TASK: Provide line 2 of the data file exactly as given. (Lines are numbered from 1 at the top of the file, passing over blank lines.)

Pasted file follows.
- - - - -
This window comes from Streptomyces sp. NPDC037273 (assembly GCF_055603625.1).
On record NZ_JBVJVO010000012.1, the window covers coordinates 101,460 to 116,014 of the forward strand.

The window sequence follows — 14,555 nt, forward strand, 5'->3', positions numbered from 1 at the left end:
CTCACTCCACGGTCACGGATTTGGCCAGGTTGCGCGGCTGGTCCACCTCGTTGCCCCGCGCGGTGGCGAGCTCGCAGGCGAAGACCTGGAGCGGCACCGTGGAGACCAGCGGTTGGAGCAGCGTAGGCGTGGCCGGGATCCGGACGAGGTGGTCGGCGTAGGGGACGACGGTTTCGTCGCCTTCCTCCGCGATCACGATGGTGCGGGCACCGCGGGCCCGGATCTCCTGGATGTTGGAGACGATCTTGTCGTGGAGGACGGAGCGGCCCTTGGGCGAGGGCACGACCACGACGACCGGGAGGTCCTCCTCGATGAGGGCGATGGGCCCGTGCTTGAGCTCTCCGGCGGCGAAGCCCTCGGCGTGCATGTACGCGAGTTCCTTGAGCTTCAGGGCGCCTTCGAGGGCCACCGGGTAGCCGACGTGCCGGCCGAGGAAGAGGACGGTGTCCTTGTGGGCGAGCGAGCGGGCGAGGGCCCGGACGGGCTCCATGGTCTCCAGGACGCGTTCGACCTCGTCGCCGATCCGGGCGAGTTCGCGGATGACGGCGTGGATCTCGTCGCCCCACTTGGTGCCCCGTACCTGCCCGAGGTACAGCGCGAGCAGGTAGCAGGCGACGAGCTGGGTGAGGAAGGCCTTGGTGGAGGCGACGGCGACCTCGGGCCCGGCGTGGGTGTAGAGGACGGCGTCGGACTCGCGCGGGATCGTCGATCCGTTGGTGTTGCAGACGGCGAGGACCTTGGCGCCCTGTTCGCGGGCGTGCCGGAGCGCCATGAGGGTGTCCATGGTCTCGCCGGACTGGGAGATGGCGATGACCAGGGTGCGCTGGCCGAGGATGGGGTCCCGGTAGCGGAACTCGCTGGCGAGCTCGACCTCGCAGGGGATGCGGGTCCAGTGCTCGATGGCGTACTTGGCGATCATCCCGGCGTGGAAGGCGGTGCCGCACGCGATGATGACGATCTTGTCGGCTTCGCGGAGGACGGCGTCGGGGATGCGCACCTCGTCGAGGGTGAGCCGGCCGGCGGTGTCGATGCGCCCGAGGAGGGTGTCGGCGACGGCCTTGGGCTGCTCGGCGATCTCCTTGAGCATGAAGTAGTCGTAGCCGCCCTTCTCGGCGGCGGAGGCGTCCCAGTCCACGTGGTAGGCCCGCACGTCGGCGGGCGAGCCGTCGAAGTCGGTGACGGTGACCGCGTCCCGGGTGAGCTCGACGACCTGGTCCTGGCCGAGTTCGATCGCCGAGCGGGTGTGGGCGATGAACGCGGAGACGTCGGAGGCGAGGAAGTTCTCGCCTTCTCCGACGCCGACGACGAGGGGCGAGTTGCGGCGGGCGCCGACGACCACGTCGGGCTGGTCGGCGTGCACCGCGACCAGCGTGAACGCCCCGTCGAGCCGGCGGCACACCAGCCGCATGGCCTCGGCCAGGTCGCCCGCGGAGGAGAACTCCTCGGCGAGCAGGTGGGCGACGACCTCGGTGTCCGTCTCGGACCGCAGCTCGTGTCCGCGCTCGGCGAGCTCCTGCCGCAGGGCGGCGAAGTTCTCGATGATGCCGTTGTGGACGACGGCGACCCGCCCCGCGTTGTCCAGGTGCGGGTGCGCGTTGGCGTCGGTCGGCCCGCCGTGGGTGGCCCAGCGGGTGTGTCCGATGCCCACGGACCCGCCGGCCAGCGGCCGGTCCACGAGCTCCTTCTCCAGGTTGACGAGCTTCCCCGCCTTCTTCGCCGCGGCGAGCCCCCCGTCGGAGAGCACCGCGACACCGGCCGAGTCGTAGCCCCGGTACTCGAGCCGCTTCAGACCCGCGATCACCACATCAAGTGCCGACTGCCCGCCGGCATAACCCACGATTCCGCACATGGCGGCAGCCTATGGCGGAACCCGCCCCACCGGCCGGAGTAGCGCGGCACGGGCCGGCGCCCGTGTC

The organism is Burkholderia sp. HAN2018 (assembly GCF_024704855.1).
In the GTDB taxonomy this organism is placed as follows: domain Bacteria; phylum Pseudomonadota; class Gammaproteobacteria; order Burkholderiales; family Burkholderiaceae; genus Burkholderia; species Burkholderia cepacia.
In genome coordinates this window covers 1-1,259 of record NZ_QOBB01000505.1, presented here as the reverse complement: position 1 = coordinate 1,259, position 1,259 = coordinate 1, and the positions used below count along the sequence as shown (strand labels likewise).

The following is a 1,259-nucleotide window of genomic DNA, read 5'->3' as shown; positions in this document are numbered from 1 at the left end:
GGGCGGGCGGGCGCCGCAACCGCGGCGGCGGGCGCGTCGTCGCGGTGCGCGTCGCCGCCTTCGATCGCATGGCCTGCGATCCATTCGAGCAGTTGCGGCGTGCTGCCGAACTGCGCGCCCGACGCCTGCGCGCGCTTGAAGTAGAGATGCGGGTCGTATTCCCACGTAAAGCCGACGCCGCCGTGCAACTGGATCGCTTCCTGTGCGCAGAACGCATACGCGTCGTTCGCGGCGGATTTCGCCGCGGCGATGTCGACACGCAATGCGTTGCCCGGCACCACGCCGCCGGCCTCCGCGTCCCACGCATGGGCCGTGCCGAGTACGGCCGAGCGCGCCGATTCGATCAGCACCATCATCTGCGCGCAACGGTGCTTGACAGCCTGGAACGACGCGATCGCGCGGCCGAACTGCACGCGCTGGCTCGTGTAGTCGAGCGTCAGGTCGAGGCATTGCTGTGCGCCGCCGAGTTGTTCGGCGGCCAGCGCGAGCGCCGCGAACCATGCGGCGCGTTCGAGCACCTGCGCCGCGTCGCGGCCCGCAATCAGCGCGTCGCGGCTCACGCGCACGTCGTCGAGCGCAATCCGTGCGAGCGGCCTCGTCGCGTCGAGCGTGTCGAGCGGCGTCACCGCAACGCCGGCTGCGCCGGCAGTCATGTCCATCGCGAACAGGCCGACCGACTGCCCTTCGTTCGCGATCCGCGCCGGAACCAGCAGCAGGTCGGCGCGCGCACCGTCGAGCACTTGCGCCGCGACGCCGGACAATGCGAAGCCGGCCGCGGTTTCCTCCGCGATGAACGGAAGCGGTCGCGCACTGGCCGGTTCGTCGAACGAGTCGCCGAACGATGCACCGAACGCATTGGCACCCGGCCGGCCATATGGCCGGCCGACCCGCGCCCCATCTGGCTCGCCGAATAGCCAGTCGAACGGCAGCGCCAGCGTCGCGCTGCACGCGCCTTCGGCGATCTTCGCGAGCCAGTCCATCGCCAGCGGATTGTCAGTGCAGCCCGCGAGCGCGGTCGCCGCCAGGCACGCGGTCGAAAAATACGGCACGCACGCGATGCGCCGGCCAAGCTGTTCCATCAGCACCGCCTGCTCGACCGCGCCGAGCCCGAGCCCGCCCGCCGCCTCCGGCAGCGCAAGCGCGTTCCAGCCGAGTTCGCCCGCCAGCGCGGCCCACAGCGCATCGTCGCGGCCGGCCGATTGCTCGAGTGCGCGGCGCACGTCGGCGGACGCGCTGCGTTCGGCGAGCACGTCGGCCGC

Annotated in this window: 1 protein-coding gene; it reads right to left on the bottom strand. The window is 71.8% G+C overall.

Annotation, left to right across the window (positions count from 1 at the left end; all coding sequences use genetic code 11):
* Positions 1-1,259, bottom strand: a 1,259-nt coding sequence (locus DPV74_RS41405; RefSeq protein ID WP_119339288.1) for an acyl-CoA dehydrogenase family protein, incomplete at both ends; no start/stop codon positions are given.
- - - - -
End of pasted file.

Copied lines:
On record NZ_JBVJVO010000012.1, the window covers coordinates 101,460 to 116,014 of the forward strand.